Dori Tunstall           Today in order answer this question, we also have to answer how the
                        processes and products help define what it means to be human.
“Humanness” can range from the tools we use to control our environment, or how items affect the
way we act and how we behave as communities (Tunstall, 1). “In this space the practice and
theory of design anthropology has emerged” (1).

What is design anthropology? Design anthropology is a field combining both disciplines to try to
understand how design artifacts and processes define what it means to be human. Tunstall


                                                      3
conducted a research project for a large retail company. She was making an information
architecture that the company would use on their website in regards to gender classification. She
discovered that some gender roles had advanced yet, most people continued to classify domestic
products based off stereotypes with men working in the yard and women working in the house(1).
Although men are not the only ones who cut grass and women the only ones to use a dishwasher
some consumer product classifications did not support this. “The fact that the classification of
consumer products lagged behind contemporary gender roles had strategic implication for how
the client should and should not arrange the website or retail space” (1). It is important to look at
all of the variables in the equation in order to be most effective.

Tunstall currently teaches at the
University of Illinois where she trains
designers on anthropological theories
and research methodologies.
Contemporary anthropology has
evolved from studying dinosaurs and
exotic people. The current issues
designers face are the same issues
anthropologist engage in today making
this interdisciplinary field a working
match (2). Design anthropology
emphasizes the interconnecting of
values, design and experience. This
provides for deeper understanding of
human nature as well as well as
products and experiences (3)
                                                Figure 1: Gendered classification graphic from her article

The specific issues of anthropology that relate to design are described by H. Russell Bernard, are
the following; the nature-nurture problem, the evolution problem, the internal-external problem,
and the social facts or emergent problem (3).

The nature-nurture problem: To understand how physical and cultural differences account for
people in different generations responding differently to technology you could study the cultures
activities as well as physical measurements of the people (4). The evolution problem: “How do
                                                        designed communications, artifacts, and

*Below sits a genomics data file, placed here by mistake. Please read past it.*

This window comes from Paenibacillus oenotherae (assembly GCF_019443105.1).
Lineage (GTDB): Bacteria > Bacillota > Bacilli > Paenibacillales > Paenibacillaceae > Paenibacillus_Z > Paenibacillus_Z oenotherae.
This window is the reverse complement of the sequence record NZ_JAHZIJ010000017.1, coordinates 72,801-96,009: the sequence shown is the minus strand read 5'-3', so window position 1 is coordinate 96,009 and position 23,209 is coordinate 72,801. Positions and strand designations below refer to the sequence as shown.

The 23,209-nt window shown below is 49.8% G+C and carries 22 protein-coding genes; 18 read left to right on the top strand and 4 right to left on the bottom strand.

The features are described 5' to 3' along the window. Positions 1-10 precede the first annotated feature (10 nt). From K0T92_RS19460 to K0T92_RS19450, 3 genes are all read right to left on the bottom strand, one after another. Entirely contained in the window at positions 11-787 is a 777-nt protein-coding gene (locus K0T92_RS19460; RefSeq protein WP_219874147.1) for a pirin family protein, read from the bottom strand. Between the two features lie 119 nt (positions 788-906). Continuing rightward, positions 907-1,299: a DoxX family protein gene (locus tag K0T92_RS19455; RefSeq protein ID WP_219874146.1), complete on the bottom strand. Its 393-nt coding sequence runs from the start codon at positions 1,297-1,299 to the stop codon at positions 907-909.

1. The nature-nurture problem
       2. The evolution problem
                                                        experiences spread, change, or grow over time”
       3. The internal-external problem                 (4). The internal-external problem: It is important
       4. The social facts or emergent problem          to understand that our behaviors come from what
                                                        goes on in our own heads as well as what is going
                                                        on in the outside world (5).The social facts or
Anthropology issues related to design from this article emergent problems: How do the social forces,
                                                        digitalization, and globalization influence peoples
behaviors (5). These problems although are specific to anthropology in general relate directly to
design. We can apply the rules to addressing these problems, review how they were approached
in the past, and apply this understanding to how they can improve design. It is important to know
where to look to solve problems and not reinvent the wheel.

Design anthropology helps to define what it means to be human through processes and artifacts
of design. The human context has become much more complex as we consider the global
ramification s of past, present and future communications, artifacts and experiences. Values,
design and experience are all emphasized collectively (6).


The following comes out of an article of Eva Jansson, "Design Anthropology increases the hit rate
and reduces developing costs":




                                                     4
                            Global hit rates of innovation efforts in bringing a product successfully
                            to the market are around 4 percent. Meaning only 4 of 100 products
                            companies invest time and money into designing and redesigning for
                            the market end with success. That is not very promising if you are a
                            company bringing new products to the market.

                            Many organizations spend a lot of money in developing these new
                            products and or services only to find they are failing in the market
                            (Jansson, 1). Jansson explains the reasons for this failure in the
 Eva G:dotter Jansson       following list:

       Lack of a deep knowledge and insight about people, their needs, expectations and
        feelings in relation to the product or service.
       Late testing of the product. Testing tends to become and afterthought using
        whatever time and money is left, if any.
       Barriers between the departments within the organization as well as between them
        and the potential users.
       Both products and services are too similar to each other.

Using design anthropology together companies have increased their hit rates to 34 and up to 70
percent (1). Anthropology is the attempt to understand man, and explain human behavior, when
applying the information found in this attempt your design will reflect this and be much more